Walter is a romantic idealist who has a deep affection for a new coworker but cannot bring himself to tell her that to her face, so instead he discreetly stalks her on eHarmony and then tries to “send her a smile” – and when that doesn’t work, he’s frustrated enough to call the help line and demand to know why. But in real life, he is often absent from his coworkers’ lives and lost in his fantasies about being an amazing person – someone adventurous and courageous, highly active, and impressive to Cheryl. People are always mocking him for “zoning out” into his imagination and getting lost in his head, ignoring what is happening around him. These fantasies also include all the things he wishes he had the courage to say, such as telling off his boss and that escalating into a fight where they duel each other in the street in a fantastical battle. He has kept his head down and done his work at his job until a photograph goes missing, the one a famous photographer wants for the front cover – and then he goes out of his way to find it, at long last stepping out of the basement to actually do things and go places. He visits foreign countries, gets into scuffles with airport security, hikes up a frozen mountain, rushes toward an erupting volcano, leaps into shark-infested waters and… still, he is just thinking about how to connect to and impress Cheryl. It takes him many years to talk about the loss of his dad, and even then he just mentions what he did before his dad died (put his hair into a Mohawk and got a job) rather than how he felt about it. Frustrated at his inability to figure out what happened to the photo, he throws away a wallet that means a great deal to him (only to regret it later). He founders around trying to solve the clues of where the photograph went and where the photographer is, but slowly starts to piece things together. Walter has had the same rather tedious job for 16 years and has grown into a sense of stagnation at work, forgetting his former self in the process – it takes getting out of his comfort zone for him to remember the crazy, skateboarding and adventurous kid who wasn’t afraid to stand out and be noticed and who enjoyed drawing attention to himself. But he has to get out of his head into the real world to do it, and once there, he can be aggressive, risk-taking, and not always think about the danger he is in. In frustration, he tells the person he most admires in all the world that he’s an idiot and “what the hell were you thinking?” He also tells off his previous boss for being a “dick” on his way out of the office. Prior to his adventures, he frankly admits to the eHarmony contact that he has gone nowhere and done nothing, but then keeps him updated on his ongoing adventures, telling him the facts and having him add them to his dating profile. Going places and doing things causes him to muster up the courage to finally ask Cheryl out, once he realizes he leapt to an unfounded assumption about her getting back together with her ex-husband without any proof. Walter drains his bank account on something of a fool’s errand, to find a missing negative, but also discovers himself in the process.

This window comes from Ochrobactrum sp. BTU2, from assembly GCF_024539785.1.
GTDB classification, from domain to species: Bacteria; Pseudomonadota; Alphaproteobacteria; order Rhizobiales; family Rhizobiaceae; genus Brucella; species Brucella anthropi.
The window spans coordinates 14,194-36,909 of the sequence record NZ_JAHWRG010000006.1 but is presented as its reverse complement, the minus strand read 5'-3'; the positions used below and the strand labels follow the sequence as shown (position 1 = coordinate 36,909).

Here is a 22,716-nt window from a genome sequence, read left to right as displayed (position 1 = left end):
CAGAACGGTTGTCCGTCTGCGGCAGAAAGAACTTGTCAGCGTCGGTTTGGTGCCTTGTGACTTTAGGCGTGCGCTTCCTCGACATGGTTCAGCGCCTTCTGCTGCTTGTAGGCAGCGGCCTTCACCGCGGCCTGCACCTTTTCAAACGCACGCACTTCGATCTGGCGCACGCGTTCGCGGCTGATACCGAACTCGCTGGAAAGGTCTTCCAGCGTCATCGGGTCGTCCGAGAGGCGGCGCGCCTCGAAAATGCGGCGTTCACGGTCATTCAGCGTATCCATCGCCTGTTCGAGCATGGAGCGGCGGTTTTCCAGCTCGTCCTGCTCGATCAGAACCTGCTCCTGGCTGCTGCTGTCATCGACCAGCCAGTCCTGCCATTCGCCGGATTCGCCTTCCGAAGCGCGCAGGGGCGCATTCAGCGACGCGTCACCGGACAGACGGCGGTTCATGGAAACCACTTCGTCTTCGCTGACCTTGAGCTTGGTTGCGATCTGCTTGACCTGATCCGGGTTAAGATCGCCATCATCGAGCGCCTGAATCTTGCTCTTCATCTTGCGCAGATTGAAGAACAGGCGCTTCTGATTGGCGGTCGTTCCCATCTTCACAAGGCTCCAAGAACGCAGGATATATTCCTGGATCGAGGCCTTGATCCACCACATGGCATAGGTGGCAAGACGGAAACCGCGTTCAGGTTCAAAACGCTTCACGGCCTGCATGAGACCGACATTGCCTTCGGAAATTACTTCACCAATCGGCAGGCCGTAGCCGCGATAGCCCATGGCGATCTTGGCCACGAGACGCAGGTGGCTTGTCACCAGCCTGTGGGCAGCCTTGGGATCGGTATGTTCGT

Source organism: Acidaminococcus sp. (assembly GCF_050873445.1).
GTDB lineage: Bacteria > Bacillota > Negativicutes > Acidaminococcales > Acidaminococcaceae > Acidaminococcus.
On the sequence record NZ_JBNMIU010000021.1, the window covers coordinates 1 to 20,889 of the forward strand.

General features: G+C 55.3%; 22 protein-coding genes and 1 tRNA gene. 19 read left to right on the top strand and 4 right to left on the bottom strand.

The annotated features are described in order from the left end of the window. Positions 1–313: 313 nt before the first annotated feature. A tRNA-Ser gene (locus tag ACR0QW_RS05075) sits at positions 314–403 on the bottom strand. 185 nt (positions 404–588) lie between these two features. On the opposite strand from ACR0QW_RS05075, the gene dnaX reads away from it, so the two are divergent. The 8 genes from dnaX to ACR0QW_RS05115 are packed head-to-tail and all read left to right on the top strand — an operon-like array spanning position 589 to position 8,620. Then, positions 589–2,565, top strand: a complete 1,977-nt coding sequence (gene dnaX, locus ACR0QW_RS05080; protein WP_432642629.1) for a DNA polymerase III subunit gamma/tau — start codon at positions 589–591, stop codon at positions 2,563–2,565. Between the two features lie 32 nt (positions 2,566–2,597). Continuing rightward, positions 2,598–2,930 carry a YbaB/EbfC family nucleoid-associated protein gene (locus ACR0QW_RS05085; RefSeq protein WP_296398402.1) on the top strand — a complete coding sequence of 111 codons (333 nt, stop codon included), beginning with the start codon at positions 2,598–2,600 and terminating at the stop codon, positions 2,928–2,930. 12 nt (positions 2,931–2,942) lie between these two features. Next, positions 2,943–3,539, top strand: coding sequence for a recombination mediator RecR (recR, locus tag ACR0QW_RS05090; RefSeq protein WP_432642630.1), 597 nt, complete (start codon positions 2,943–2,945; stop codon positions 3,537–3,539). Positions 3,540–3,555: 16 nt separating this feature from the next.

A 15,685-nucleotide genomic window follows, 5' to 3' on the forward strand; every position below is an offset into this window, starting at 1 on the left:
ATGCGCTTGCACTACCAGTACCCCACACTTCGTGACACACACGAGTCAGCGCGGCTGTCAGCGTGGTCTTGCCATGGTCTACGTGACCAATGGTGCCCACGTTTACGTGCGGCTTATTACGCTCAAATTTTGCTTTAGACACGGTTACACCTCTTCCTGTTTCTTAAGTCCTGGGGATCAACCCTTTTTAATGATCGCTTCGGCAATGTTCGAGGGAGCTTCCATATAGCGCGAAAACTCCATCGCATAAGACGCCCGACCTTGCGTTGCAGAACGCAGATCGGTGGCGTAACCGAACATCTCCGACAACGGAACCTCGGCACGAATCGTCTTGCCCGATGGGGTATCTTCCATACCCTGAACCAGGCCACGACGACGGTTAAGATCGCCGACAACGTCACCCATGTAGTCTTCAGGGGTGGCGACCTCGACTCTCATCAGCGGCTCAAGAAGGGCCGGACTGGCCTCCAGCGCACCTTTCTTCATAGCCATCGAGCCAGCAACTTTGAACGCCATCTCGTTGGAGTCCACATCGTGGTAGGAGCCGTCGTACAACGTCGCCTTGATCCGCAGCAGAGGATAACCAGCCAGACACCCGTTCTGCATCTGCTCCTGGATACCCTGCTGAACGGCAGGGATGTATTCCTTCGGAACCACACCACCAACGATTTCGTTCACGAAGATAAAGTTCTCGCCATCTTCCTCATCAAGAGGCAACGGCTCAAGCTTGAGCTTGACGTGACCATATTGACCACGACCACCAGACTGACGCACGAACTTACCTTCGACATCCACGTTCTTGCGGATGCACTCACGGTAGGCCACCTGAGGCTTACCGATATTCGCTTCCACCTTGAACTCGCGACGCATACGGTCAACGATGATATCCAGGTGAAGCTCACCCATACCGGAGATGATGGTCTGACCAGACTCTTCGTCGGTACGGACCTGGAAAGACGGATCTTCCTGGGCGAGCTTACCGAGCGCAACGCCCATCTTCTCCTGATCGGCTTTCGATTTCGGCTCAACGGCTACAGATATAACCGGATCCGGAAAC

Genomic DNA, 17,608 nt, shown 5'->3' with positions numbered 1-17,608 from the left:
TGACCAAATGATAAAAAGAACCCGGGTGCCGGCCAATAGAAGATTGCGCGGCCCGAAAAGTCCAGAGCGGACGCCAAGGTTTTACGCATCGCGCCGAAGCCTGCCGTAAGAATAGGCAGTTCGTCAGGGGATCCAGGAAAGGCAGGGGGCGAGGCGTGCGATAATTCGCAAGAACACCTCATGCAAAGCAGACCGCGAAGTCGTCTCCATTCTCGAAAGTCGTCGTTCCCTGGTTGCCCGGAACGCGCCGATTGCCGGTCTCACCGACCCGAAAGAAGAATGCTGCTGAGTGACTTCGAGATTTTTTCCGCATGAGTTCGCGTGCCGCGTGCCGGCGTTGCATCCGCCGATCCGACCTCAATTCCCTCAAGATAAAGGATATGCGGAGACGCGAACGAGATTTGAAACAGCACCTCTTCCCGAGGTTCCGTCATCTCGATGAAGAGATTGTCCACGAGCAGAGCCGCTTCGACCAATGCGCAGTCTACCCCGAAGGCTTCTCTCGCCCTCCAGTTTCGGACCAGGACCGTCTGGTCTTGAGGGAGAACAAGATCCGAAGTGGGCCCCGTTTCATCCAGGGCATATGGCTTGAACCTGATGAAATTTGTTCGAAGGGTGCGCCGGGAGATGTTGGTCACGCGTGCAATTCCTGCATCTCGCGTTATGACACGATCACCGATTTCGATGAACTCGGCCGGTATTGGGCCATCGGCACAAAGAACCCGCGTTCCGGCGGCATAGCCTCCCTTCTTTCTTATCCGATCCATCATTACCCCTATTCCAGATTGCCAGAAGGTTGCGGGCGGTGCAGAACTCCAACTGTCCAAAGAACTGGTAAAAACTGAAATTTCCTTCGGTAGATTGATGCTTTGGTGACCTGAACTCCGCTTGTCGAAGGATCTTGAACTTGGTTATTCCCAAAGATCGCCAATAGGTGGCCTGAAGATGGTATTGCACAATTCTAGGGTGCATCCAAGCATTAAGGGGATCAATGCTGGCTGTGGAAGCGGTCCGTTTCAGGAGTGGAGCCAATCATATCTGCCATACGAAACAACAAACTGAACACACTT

Enneagram: 9w1 so/sp

Walter is… kind of absent to his real life, because fantasies are more interesting to him than reality, and has stagnated in the process, becoming so ‘inward’ and withdrawn and passive that he has accomplished none of the grand ideas he had for his future when he was young. He avoids conflict, even when he’s seething inside – his fantasies often include him acting out violently, saying mean things to people he dislikes, and being rude, while he remains stoic and indifferent on the surface, even when employers and coworkers pick on him for spacing out all the time. It’s only after he becomes more adventurous that he learns how to be more assertive, to stop tiptoeing around people and “not getting around” to asking out Cheryl and to actually do it. On occasion, someone makes him mad enough to fight back, such as the drunk man in the bar who pushes him off his stool – Walter gives it his best effort to try and smack him, even if he’s quickly taken out, and then he winds up sharing a beer and conversation with the guy. Rather than demand to see Cheryl when he returns home with a skateboard for her son, he leaves it for her and assumes she does not want him there. He feels affronted at the idea that his new boss would accuse him of losing a valuable photograph, and points out that in 16 years he has never done anything wrong or lost anything important – his desire to keep his record clean drives him to great lengths to find the picture.